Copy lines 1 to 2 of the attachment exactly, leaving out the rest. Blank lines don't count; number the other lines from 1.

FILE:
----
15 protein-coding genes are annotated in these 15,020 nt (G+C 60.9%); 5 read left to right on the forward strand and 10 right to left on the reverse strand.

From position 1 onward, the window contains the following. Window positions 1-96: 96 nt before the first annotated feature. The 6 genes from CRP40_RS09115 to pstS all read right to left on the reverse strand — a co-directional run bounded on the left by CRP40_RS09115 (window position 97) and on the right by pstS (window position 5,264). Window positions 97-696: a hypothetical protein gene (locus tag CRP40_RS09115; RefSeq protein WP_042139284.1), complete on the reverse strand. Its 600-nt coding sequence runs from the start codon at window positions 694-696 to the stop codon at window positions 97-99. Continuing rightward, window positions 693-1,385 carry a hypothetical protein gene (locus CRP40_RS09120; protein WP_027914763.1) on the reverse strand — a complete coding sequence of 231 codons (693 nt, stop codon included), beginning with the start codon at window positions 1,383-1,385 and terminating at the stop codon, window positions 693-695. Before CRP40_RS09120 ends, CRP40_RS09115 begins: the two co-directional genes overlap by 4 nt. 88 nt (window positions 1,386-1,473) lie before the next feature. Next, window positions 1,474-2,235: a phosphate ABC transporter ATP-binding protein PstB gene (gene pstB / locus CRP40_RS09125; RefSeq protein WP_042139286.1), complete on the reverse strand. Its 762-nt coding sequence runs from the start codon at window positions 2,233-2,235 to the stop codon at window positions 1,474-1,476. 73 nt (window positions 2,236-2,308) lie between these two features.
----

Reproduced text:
15 protein-coding genes are annotated in these 15,020 nt (G+C 60.9%); 5 read left to right on the forward strand and 10 right to left on the reverse strand.

From position 1 onward, the window contains the following. Window positions 1-96: 96 nt before the first annotated feature. The 6 genes from CRP40_RS09115 to pstS all read right to left on the reverse strand — a co-directional run bounded on the left by CRP40_RS09115 (window position 97) and on the right by pstS (window position 5,264). Window positions 97-696: a hypothetical protein gene (locus tag CRP40_RS09115; RefSeq protein WP_042139284.1), complete on the reverse strand. Its 600-nt coding sequence runs from the start codon at window positions 694-696 to the stop codon at window positions 97-99. Continuing rightward, window positions 693-1,385 carry a hypothetical protein gene (locus CRP40_RS09120; protein WP_027914763.1) on the reverse strand — a complete coding sequence of 231 codons (693 nt, stop codon included), beginning with the start codon at window positions 1,383-1,385 and terminating at the stop codon, window positions 693-695. Before CRP40_RS09120 ends, CRP40_RS09115 begins: the two co-directional genes overlap by 4 nt. 88 nt (window positions 1,386-1,473) lie before the next feature. Next, window positions 1,474-2,235: a phosphate ABC transporter ATP-binding protein PstB gene (gene pstB / locus CRP40_RS09125; RefSeq protein WP_042139286.1), complete on the reverse strand. Its 762-nt coding sequence runs from the start codon at window positions 2,233-2,235 to the stop codon at window positions 1,474-1,476. 73 nt (window positions 2,236-2,308) lie between these two features.